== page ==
By Kent Larsen
LDS Mother Relies on Faith for Safety of Missionary Sons
POCATELLO, IDAHO -- During the October session of General Conference,
President Hinckley mentioned that the war on terrorism might affect
missionary work for The Church of Jesus Christ of Latter-day Saints. While
there hasn't been any sweeping policy change, some foreign missions in the
church have advised their missionaries not to wear backpacks, American coats
or the black tags that identify them as missionaries.
Sally Nielson has two sons serving as missionaries over-seas. Ryan, 19, and
Derek, 20, are two of almost 60,000 church members serving in 330 missions
worldwide. Ryan arrived in Rostov, Russia, early this fall and Derek has
been serving in Seoul, South Korea since last summer. After the terrorist
attacks, Nielson wondered how close her second son would be to the site of
American strikes against the Taliban and terrorist groups. "I looked at the
map immediately when we knew Afghanistan was the problem," she said. "He is
further from Afghanistan than we are from New York. Russia is a huge country."
Missionaries devote themselves to preaching the Gospel and as part of that
commitment, they do not watch television or read non-religious material.
Ryan was told about the terrorist attacks by his mission presidency, but he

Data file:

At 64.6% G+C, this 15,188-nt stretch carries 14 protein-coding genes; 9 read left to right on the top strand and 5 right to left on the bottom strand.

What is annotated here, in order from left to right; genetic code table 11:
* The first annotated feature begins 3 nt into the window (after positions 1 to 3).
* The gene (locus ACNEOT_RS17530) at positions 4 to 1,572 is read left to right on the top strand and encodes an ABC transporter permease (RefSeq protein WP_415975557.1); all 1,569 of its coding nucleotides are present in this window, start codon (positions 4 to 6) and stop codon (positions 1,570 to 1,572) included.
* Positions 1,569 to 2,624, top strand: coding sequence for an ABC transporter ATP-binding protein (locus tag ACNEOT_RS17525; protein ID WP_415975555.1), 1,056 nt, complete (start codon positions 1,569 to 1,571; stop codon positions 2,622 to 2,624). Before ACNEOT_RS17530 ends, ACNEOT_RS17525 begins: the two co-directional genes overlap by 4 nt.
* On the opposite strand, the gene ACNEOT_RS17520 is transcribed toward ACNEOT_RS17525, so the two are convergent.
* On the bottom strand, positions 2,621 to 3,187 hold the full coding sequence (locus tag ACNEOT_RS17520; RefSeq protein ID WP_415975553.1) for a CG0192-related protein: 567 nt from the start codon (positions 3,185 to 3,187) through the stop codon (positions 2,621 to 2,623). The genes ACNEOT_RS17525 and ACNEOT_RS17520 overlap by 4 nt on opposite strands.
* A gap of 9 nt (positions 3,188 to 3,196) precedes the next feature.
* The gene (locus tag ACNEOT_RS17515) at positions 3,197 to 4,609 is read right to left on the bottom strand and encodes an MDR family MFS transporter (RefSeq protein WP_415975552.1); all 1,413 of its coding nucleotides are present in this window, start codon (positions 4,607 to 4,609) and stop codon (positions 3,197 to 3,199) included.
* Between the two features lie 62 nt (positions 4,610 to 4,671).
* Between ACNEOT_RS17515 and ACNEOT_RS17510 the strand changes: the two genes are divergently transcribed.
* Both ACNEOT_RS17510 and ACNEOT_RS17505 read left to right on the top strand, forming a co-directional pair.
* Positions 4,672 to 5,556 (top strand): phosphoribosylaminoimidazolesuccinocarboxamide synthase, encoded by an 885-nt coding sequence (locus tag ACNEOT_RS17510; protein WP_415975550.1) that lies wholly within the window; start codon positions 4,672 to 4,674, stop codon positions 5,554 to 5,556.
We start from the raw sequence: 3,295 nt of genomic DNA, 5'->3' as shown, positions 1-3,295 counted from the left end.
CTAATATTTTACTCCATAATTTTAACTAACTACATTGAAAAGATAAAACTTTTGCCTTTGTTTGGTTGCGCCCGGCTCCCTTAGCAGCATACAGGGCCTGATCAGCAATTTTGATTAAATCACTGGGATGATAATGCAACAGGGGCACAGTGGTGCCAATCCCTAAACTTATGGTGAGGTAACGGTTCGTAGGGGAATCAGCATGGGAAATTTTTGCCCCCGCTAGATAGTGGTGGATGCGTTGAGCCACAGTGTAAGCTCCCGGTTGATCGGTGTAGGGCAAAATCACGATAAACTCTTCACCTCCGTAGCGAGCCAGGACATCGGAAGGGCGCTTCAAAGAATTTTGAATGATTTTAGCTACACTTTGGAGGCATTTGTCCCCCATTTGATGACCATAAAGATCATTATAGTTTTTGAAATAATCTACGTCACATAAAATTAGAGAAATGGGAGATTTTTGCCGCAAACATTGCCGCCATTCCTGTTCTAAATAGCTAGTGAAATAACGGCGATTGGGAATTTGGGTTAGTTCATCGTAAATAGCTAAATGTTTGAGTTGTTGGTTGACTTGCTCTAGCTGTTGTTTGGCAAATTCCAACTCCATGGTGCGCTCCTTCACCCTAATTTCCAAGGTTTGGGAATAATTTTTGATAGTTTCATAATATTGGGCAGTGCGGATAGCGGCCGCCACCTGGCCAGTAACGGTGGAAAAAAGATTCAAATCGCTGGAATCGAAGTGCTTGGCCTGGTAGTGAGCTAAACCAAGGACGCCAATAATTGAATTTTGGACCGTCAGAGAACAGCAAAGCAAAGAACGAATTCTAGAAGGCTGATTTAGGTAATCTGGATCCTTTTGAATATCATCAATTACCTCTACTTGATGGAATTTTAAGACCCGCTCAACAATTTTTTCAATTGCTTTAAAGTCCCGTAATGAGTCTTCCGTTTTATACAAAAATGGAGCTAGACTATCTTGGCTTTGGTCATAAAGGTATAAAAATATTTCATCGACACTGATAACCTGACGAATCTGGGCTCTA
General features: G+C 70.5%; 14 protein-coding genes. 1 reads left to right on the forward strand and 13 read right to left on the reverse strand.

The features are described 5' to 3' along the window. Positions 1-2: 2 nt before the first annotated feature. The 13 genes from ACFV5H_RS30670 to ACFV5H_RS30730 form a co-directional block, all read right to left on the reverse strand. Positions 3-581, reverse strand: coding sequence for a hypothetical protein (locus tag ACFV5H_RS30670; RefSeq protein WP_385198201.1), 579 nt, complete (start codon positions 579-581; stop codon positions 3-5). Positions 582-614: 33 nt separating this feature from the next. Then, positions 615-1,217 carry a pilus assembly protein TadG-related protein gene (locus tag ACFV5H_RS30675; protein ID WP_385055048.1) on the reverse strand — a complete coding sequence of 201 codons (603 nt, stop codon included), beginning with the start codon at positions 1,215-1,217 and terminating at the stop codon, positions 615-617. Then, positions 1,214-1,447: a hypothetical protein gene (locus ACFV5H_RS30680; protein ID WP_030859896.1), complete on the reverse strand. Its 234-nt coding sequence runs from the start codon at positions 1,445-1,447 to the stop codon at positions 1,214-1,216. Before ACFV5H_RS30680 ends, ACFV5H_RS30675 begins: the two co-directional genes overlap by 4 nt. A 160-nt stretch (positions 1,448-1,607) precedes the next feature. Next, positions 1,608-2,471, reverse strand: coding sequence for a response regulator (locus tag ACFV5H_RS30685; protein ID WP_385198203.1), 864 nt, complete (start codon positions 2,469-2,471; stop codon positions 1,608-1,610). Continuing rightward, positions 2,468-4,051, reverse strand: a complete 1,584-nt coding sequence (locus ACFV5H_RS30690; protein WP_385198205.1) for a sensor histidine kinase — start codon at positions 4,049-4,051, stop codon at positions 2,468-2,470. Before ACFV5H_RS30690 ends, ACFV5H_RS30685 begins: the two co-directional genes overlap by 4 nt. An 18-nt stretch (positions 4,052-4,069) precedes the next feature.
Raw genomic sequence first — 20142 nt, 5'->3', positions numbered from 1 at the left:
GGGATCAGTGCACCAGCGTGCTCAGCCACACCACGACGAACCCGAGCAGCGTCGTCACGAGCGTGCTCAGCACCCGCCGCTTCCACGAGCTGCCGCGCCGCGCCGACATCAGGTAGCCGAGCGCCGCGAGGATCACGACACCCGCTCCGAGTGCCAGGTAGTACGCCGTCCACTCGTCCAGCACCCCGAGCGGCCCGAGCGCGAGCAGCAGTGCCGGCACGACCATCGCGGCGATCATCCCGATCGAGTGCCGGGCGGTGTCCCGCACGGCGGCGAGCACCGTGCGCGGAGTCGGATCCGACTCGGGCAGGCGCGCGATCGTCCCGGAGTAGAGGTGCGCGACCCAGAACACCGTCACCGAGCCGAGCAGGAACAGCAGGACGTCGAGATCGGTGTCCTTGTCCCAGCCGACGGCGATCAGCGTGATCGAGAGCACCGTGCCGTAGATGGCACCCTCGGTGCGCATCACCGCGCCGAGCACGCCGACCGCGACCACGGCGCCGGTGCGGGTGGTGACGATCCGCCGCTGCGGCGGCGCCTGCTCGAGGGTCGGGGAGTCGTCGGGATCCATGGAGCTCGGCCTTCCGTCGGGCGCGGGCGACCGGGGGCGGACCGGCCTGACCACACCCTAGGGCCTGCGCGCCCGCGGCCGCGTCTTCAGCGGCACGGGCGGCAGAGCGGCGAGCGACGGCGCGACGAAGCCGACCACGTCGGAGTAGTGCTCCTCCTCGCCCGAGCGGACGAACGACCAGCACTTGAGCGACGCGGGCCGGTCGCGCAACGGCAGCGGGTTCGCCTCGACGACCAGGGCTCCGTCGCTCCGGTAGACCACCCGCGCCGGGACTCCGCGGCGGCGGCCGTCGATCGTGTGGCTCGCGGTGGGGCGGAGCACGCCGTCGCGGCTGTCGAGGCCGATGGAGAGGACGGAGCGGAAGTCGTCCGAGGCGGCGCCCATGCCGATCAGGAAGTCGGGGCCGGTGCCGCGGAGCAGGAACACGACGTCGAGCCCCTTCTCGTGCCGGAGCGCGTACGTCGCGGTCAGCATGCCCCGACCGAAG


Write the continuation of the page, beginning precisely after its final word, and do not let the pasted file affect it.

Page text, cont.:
didn't realize how devastating it really was. His mother said, "He looked at
a magazine in the airport when he left and said he was really shocked. It
was hard on him. He said he wished he hadn't even looked."
While Nielson was concerned for her sons after the terrorist attacks, she is
more concerned about the political and social problems of the countries
where her sons are serving. "When I get their letters, I get emotional and
cry a little, but never for their safety," Nielson said. "I feel like they
are as safe regarding terrorism there as they would be here."
"Actually, in the days after the World Trade Center attack, I watched a lot
of TV and I heard (Russian President Vladimir) Putin talk and be very
supportive to the U.S.," she said. "That was comforting because we heard
there was a lot of anti-American sentiment and, if they look at Americans or
they stand out, they could be targets."
A mother keeps faith
Pocatello ID State Journal 20Oct01 N2
By Graham Garner - Journal Writer
Despite Sept. 11, sons continue missions